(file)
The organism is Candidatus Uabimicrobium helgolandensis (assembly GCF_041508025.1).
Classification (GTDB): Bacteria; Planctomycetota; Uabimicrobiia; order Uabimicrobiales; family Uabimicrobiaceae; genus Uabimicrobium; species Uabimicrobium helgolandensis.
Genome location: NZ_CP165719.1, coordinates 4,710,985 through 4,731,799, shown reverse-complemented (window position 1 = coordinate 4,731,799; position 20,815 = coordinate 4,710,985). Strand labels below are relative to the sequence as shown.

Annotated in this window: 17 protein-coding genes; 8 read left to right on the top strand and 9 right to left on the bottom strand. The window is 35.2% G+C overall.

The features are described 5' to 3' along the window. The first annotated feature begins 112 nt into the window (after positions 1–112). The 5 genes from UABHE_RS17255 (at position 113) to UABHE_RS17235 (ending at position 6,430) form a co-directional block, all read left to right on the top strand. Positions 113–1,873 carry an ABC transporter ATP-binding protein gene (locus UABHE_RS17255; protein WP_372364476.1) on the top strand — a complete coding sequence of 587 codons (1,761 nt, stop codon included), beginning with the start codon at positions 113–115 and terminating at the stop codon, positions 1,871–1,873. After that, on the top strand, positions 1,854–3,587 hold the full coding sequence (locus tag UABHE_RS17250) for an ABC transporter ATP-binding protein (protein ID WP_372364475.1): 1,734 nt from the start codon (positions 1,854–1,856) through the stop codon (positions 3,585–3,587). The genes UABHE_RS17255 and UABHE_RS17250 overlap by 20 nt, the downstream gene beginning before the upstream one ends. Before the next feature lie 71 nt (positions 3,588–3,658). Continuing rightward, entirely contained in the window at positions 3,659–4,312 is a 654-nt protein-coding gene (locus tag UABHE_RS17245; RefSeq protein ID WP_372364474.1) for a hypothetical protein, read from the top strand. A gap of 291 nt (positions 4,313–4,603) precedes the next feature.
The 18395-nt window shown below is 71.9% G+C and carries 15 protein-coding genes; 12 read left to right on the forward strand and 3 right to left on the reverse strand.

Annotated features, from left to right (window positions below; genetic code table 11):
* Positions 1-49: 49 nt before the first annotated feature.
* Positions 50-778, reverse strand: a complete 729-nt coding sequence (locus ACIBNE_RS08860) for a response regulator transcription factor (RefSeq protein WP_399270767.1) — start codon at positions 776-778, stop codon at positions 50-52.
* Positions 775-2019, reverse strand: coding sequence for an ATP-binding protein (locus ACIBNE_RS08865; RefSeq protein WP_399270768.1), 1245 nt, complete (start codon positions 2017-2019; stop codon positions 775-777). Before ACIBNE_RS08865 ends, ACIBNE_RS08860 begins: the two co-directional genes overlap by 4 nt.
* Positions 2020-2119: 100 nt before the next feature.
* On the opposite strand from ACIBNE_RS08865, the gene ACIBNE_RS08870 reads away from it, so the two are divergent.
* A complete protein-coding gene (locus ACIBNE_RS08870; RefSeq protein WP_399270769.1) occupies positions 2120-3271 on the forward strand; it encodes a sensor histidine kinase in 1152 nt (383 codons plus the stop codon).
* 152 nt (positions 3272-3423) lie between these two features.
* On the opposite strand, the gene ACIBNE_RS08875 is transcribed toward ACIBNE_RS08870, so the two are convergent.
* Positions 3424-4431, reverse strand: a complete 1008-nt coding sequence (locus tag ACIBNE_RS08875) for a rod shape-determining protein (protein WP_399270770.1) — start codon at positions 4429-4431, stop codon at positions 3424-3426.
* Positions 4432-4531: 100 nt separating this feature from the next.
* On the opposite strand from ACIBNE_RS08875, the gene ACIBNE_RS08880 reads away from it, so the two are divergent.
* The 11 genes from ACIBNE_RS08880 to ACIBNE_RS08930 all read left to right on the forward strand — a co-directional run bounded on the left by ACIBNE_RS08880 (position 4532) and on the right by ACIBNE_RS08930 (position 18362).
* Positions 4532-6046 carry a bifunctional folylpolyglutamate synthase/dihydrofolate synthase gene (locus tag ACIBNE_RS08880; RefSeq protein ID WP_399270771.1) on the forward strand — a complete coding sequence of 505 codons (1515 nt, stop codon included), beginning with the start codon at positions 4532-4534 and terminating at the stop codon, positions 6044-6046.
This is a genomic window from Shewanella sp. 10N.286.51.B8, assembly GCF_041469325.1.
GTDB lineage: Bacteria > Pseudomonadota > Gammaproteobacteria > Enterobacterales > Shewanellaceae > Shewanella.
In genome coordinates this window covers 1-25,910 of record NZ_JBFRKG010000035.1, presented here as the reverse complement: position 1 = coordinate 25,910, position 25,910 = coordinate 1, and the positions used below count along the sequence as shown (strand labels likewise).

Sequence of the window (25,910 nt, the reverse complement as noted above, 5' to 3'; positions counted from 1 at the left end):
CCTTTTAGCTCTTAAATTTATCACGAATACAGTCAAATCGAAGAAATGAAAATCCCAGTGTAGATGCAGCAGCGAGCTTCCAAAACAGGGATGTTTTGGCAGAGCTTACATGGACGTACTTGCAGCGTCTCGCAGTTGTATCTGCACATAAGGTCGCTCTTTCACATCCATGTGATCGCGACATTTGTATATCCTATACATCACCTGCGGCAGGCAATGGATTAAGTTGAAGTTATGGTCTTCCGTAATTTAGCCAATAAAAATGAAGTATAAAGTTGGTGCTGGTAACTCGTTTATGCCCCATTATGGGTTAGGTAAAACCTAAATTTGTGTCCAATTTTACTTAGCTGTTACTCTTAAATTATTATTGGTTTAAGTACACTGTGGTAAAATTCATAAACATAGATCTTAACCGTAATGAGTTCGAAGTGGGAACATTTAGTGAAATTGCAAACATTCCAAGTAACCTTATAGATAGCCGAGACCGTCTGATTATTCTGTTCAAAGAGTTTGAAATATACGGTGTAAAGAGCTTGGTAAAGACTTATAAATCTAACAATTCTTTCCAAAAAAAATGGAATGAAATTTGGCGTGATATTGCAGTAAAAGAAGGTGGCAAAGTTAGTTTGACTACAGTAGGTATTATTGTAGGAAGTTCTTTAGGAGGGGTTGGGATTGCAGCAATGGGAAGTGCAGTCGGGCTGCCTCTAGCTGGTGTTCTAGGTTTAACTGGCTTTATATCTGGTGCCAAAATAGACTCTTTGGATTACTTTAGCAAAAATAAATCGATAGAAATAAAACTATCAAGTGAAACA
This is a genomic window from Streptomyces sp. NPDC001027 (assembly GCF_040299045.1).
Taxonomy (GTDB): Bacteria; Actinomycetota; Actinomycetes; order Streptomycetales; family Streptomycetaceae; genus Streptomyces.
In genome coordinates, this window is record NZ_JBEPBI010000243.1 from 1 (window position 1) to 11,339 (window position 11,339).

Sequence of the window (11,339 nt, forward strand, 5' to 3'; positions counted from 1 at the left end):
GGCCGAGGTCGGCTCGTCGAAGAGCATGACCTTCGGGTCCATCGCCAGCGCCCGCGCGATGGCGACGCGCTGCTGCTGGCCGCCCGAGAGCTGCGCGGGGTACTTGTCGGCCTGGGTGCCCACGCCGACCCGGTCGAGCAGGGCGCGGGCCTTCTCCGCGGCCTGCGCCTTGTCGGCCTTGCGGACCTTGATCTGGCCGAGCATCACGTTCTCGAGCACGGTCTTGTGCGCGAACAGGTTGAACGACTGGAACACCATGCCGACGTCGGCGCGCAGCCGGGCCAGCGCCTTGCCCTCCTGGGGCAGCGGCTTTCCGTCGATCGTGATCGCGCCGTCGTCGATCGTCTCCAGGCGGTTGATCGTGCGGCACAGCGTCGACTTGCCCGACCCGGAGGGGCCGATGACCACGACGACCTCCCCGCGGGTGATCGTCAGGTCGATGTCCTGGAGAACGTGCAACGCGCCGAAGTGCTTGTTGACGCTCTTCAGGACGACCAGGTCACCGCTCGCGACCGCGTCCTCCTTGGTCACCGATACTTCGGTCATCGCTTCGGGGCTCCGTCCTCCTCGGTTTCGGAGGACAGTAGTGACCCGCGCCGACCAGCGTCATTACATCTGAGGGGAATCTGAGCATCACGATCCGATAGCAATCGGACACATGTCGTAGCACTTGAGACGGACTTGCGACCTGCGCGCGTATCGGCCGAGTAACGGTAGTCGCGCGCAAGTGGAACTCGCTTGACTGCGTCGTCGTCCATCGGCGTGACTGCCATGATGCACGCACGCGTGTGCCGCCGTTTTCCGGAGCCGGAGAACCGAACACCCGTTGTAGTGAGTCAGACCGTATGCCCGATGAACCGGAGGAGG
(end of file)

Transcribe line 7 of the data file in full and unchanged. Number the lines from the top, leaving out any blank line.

Annotated features, from left to right (window positions below; genetic code table 11):